A longitudinal study of multicultural curriculum in medical education

Mary L. Zanetti1, An Dinh1, Laura Hunter1, Michael A. Godkin2 and Warren Ferguson2

1Office of Institutional Research, Evaluation and Assessment, University of Massachusetts Medical School, USA

2Department of Family Medicine and Community Health, University of Massachusetts Medical School, USA

Submitted: 05/08/2013; Accepted: 01/02/2014; Published: 22/02/2014

Int J Med Educ. 2014; 5:37-44; doi: 10.5116/ijme.52ec.d075

© 2014 Mary L. Zanetti et al. This is an Open Access article distributed under the terms of the Creative Commons Attribution License which permits unrestricted use of work provided the original work is properly cited. http://creativecommons.org/licenses/by/3.0

Objectives: To evaluate impact a multicultural interclerk-ship had on students' perception of knowledge, interview skills, and empathy towards serving culturally diverse populations and role student demographics played in learning.

Methods: Data extracted from students' self-reported course evaluations and pre/post questionnaires during multiculturalism interclerkship across 11 academic years. Inquired students' opinion about four areas: effectiveness, small group leaders, usefulness, and overall experience. Subscale and item ratings were compared using trend tests including multivariate analyses.

Results: During studied years, 883 students completed course evaluation with high overall mean rating of 3.08 (SD=0.45) and subscale mean scores ranging from 3.03 to 3.30. Trends in three of four subscales demonstrated clear uptrend (p<0.0001). Positive correlations between ratings of leaders and "usefulness" were observed (p<0.0001). Pre/post matched dataset (n=967) indicated majority of items (19/23) had statistically significant higher post interclerkship ratings compared to pre scores with nine of 19 having statistically significant magnitudes of change. Questionnaire had high overall reliability (Cronbach alpha=0.8), and item-to-group correlations ranged from 0.40 to 0.68 (p <0.0001).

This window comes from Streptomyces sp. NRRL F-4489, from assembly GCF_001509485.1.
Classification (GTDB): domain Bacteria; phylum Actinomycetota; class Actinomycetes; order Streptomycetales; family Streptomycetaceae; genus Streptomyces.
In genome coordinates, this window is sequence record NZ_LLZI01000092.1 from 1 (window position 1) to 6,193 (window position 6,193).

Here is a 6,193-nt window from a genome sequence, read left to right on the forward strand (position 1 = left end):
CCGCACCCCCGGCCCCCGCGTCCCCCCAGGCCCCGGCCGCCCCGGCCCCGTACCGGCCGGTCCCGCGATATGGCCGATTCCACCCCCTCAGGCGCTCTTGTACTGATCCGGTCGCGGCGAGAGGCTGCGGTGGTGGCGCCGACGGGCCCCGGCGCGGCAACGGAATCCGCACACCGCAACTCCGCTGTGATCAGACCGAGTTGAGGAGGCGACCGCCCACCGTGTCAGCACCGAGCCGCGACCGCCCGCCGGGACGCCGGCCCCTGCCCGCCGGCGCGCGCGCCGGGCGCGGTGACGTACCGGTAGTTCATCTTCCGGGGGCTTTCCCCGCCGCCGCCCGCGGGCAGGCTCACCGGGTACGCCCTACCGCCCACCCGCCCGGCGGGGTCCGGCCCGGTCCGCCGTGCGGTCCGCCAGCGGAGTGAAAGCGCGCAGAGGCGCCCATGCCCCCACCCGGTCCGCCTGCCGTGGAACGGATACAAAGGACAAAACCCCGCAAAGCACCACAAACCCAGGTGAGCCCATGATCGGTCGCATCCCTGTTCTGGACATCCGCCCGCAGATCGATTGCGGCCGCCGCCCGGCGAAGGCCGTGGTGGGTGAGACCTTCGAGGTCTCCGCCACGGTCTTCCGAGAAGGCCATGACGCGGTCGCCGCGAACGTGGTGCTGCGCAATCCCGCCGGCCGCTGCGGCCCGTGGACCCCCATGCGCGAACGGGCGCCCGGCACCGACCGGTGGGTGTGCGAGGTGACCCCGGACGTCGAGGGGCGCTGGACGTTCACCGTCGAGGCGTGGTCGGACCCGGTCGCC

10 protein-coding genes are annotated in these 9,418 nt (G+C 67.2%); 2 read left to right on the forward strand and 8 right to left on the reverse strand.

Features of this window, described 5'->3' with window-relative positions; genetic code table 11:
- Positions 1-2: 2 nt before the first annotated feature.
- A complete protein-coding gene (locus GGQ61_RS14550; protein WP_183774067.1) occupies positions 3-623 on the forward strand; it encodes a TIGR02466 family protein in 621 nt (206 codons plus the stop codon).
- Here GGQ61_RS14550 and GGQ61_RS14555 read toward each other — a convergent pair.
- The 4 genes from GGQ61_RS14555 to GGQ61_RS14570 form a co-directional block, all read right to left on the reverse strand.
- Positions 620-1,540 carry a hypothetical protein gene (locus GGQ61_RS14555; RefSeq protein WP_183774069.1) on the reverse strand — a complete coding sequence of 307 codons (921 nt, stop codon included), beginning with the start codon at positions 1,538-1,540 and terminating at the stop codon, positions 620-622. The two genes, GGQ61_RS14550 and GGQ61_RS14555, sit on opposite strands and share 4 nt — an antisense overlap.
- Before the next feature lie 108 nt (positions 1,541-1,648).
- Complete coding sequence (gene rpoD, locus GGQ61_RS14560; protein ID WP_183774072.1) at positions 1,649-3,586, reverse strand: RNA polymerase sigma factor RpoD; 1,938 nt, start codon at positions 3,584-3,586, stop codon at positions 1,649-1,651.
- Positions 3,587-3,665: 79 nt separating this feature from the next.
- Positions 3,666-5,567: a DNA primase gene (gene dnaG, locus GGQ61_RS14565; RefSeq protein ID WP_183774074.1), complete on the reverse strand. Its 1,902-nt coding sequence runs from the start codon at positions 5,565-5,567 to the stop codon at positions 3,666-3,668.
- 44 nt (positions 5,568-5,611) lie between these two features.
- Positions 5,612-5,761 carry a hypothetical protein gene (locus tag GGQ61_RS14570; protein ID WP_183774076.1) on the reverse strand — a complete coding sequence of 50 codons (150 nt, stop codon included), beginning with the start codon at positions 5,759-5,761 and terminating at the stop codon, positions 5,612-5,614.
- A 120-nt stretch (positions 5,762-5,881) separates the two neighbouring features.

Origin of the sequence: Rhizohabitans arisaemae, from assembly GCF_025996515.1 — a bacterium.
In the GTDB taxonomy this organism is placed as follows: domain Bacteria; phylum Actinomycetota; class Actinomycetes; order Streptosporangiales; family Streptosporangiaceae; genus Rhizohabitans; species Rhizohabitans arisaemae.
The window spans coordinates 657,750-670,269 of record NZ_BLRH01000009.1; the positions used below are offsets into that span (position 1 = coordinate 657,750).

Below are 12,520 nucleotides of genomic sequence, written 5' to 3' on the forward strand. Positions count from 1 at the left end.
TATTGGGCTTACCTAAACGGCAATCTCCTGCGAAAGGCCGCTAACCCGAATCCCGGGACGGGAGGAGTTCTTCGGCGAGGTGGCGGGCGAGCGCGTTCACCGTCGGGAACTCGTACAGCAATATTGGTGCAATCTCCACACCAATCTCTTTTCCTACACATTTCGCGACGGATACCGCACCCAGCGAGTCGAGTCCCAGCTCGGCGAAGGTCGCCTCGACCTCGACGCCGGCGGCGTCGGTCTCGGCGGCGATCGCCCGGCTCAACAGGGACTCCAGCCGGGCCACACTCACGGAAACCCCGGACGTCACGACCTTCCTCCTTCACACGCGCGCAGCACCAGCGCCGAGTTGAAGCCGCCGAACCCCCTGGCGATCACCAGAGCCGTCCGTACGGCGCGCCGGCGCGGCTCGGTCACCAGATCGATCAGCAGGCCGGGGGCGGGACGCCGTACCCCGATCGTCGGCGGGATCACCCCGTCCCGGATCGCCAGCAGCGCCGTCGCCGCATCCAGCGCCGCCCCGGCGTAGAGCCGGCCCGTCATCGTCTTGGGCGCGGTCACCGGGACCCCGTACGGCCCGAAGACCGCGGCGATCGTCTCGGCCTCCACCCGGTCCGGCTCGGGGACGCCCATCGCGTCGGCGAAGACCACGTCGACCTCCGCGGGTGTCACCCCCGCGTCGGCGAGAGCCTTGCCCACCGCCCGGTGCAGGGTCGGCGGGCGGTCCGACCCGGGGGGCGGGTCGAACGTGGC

Conclusions: By increasing students' exposure and interaction with diverse patients, their knowledge, attitude, and skills were increased and expanded in positive manner. These findings might inform those who are interested in enhancing this important competence. This is especially true given increasing scrutiny this global topic is receiving within and across healthcare professions around the world.